When I picked this book up, I was expecting a story about flying from some northerly point to some southerly point, following the birds. I was expecting something like “Father Goose”, by William Lishman. Lishman’s book follows his account of training geese to fly south. And there was some of that. But there was a lot more as well.

In the late 1990s, there was strong interest in knowing where the peregrine falcons on Padre Island in southeast Texas came from, and where they went to. People interested in that sort of thing knew that there were peregrines in northern Alaska as well as in Mexico and Central America. Did these birds migrate regularly? Did they come from the north and stay? Did they make the entire journey, or just fly the northern leg or the southern leg?

Alan Tennant’s main interest seems to be snakes – particularly Texas snakes. But as an outdoors-type person who makes a living from his passion for nature, you take your paychecks as you find them. So he finds himself in the backseat of a somewhat dilapidated Cessna 172, listening to the signals of transmitters that have been attached to various falcons. The question at the moment, is “what percentage of these falcons hang around south Texas and what percentage take off for destinations unknown.” And for reasons never explained to the reader, and apparently not to the author either, the research is being conducted by US Army chemical warfare team. So, there is no interest in following the birds – only in determining if they seem to be leaving the area, and noting their direction of flight.

But Alan and pilot George Voss have more curiosity than that. Alan is a bit of free-spirit individual, at home in the wilds of Alaska or sitting on a sand dune watching a hurricane make its way on the Texas coast. And George, who owns the plane that the Army has chartered, has made his home in the air for the last fifty or so years, and his little Cessna, held together mostly by faith, is his only real friend.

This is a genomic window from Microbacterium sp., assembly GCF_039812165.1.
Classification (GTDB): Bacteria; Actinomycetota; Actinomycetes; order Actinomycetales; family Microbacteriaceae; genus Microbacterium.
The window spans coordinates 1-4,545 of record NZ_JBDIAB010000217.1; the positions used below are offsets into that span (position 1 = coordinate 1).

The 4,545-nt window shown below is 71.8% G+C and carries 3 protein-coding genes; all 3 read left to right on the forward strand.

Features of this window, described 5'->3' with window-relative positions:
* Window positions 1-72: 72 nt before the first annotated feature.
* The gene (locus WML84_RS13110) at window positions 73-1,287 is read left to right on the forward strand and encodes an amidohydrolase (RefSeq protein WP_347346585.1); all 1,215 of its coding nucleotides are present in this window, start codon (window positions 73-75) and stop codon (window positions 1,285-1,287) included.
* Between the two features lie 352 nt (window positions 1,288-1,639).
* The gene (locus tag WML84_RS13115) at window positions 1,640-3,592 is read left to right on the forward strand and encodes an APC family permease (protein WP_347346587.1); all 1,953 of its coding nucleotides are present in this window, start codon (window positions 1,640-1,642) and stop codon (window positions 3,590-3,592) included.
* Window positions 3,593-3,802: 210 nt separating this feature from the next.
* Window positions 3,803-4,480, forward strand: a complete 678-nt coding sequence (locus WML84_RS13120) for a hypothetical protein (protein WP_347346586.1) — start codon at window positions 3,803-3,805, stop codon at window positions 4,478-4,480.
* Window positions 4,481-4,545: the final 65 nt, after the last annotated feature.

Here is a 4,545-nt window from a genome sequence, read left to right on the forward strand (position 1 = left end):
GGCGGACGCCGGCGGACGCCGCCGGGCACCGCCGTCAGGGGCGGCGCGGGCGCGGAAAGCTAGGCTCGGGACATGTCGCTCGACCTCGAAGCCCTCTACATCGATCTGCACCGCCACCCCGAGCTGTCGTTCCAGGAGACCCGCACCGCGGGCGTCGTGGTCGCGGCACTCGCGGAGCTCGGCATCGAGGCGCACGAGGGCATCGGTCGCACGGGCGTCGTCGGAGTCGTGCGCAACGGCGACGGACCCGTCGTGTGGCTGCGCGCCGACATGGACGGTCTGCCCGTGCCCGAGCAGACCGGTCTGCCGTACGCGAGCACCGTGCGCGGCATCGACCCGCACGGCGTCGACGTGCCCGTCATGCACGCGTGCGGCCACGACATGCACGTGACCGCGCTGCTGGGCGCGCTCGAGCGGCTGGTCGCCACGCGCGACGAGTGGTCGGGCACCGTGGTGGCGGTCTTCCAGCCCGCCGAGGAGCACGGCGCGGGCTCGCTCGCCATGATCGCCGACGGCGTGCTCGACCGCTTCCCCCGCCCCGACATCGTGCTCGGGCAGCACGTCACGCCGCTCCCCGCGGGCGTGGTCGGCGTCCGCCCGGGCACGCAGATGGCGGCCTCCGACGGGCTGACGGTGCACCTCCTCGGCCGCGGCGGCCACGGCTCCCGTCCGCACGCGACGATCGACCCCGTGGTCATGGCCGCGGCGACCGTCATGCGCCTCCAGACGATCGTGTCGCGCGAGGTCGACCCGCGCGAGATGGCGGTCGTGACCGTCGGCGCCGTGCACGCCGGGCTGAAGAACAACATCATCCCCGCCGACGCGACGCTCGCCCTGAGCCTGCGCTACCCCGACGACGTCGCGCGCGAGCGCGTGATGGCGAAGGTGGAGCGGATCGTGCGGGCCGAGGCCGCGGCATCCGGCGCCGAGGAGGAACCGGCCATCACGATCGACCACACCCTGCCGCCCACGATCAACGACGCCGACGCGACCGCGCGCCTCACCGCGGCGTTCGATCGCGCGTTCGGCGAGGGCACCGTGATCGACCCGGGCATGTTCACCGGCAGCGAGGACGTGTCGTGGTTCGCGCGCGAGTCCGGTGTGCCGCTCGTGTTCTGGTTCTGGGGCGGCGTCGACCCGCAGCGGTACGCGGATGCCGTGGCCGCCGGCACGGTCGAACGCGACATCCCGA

The two watch one of the birds fly off to the northwest, and decide they really want to know where this bird goes, and what it sees, and what it experiences. So, with not much more planning than that, they head toward Oklahoma. Not surprisingly, they eventually find themselves in Canada (did someone mention Border Crossing and all of those pesky regulations?) and then back into the US as they enter Canada and then Alaska. They have no money to speak of – only their own savings, so sleeping is often on the floor and food (and beer) come from cheap dives and airport vending machines. And aircraft maintenance seems to come from the same sources – cheap dives and airport vending machines.

The following spring, Alan finds himself guiding tourists in Alaska, and as he watches the young peregrine fledglings, he wonders if they will be flying south, this summer, or if they wait a year, and how they actually journey. So, it is once again into the air with George, this time all the way to Belize.

The story is about the birds, but it is also about Alan’s discoveries about himself, and his realization of George’s motivations. And it is about how these birds, and many other animals, have flown and walked through and over their habitat for generations untold, and why that is coming to an end. Forested nesting grounds, both in the north and south have been harvested, and the land and water have been tainted with industrial and petroleum runoff. Will the peregrines be able to continue to journey in the future? Will these amazing birds still be alive in the future?

An excellent book on many levels. Enjoy.

Chris loves to read, write, and fly, but not necessarily in that order

You can reach him at: Thehopeschris@gmail.com

And here are more favorites: www.ChrisHopeFAAFlightInstructor.com/books/books.html

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